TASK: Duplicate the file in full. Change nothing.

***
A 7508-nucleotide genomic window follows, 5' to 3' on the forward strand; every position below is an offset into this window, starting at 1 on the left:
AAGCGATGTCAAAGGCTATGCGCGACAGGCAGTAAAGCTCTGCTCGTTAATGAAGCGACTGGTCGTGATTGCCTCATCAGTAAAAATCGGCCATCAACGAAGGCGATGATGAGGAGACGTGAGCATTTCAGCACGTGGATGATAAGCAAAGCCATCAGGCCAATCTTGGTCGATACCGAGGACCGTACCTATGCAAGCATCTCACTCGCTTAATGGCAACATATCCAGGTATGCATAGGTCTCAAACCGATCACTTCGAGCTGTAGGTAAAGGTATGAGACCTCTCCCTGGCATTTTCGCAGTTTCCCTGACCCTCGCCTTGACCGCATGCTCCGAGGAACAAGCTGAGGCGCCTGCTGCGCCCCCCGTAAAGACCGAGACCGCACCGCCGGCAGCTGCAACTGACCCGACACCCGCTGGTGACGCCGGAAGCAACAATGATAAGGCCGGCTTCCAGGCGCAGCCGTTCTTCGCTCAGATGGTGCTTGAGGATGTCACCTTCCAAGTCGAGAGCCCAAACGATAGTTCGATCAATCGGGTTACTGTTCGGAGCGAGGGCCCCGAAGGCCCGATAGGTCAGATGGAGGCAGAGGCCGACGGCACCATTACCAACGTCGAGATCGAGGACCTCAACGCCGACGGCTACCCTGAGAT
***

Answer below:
A 7508-nucleotide genomic window follows, 5' to 3' on the forward strand; every position below is an offset into this window, starting at 1 on the left:
AAGCGATGTCAAAGGCTATGCGCGACAGGCAGTAAAGCTCTGCTCGTTAATGAAGCGACTGGTCGTGATTGCCTCATCAGTAAAAATCGGCCATCAACGAAGGCGATGATGAGGAGACGTGAGCATTTCAGCACGTGGATGATAAGCAAAGCCATCAGGCCAATCTTGGTCGATACCGAGGACCGTACCTATGCAAGCATCTCACTCGCTTAATGGCAACATATCCAGGTATGCATAGGTCTCAAACCGATCACTTCGAGCTGTAGGTAAAGGTATGAGACCTCTCCCTGGCATTTTCGCAGTTTCCCTGACCCTCGCCTTGACCGCATGCTCCGAGGAACAAGCTGAGGCGCCTGCTGCGCCCCCCGTAAAGACCGAGACCGCACCGCCGGCAGCTGCAACTGACCCGACACCCGCTGGTGACGCCGGAAGCAACAATGATAAGGCCGGCTTCCAGGCGCAGCCGTTCTTCGCTCAGATGGTGCTTGAGGATGTCACCTTCCAAGTCGAGAGCCCAAACGATAGTTCGATCAATCGGGTTACTGTTCGGAGCGAGGGCCCCGAAGGCCCGATAGGTCAGATGGAGGCAGAGGCCGACGGCACCATTACCAACGTCGAGATCGAGGACCTCAACGCCGACGGCTACCCTGAGAT